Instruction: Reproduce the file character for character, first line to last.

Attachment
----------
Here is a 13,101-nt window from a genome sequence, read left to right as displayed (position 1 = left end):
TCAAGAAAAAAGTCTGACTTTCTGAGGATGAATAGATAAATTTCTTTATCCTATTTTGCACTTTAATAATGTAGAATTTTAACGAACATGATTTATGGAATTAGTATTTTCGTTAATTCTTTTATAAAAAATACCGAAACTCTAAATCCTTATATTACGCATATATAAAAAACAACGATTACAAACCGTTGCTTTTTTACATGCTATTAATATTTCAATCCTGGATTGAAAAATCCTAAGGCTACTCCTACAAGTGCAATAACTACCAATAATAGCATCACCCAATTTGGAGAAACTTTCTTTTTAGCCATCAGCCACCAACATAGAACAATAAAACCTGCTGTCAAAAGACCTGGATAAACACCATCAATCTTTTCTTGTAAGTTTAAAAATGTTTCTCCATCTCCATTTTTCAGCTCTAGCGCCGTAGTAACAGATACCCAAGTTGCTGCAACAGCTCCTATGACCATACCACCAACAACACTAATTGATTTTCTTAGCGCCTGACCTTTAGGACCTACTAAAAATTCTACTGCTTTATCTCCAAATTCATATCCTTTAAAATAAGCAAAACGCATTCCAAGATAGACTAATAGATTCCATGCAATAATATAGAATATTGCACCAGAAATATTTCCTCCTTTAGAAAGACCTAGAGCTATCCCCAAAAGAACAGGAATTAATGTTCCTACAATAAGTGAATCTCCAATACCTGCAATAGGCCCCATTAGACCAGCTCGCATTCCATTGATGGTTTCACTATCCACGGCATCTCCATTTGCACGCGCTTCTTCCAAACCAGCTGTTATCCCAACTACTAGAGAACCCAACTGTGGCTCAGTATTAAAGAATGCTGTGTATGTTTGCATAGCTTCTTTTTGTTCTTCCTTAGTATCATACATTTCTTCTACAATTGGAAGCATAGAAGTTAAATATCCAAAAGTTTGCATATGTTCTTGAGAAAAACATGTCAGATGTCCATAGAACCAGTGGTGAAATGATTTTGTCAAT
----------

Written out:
Here is a 13,101-nt window from a genome sequence, read left to right as displayed (position 1 = left end):
TCAAGAAAAAAGTCTGACTTTCTGAGGATGAATAGATAAATTTCTTTATCCTATTTTGCACTTTAATAATGTAGAATTTTAACGAACATGATTTATGGAATTAGTATTTTCGTTAATTCTTTTATAAAAAATACCGAAACTCTAAATCCTTATATTACGCATATATAAAAAACAACGATTACAAACCGTTGCTTTTTTACATGCTATTAATATTTCAATCCTGGATTGAAAAATCCTAAGGCTACTCCTACAAGTGCAATAACTACCAATAATAGCATCACCCAATTTGGAGAAACTTTCTTTTTAGCCATCAGCCACCAACATAGAACAATAAAACCTGCTGTCAAAAGACCTGGATAAACACCATCAATCTTTTCTTGTAAGTTTAAAAATGTTTCTCCATCTCCATTTTTCAGCTCTAGCGCCGTAGTAACAGATACCCAAGTTGCTGCAACAGCTCCTATGACCATACCACCAACAACACTAATTGATTTTCTTAGCGCCTGACCTTTAGGACCTACTAAAAATTCTACTGCTTTATCTCCAAATTCATATCCTTTAAAATAAGCAAAACGCATTCCAAGATAGACTAATAGATTCCATGCAATAATATAGAATATTGCACCAGAAATATTTCCTCCTTTAGAAAGACCTAGAGCTATCCCCAAAAGAACAGGAATTAATGTTCCTACAATAAGTGAATCTCCAATACCTGCAATAGGCCCCATTAGACCAGCTCGCATTCCATTGATGGTTTCACTATCCACGGCATCTCCATTTGCACGCGCTTCTTCCAAACCAGCTGTTATCCCAACTACTAGAGAACCCAACTGTGGCTCAGTATTAAAGAATGCTGTGTATGTTTGCATAGCTTCTTTTTGTTCTTCCTTAGTATCATACATTTCTTCTACAATTGGAAGCATAGAAGTTAAATATCCAAAAGTTTGCATATGTTCTTGAGAAAAACATGTCAGATGTCCATAGAACCAGTGGTGAAATGATTTTGTCAAT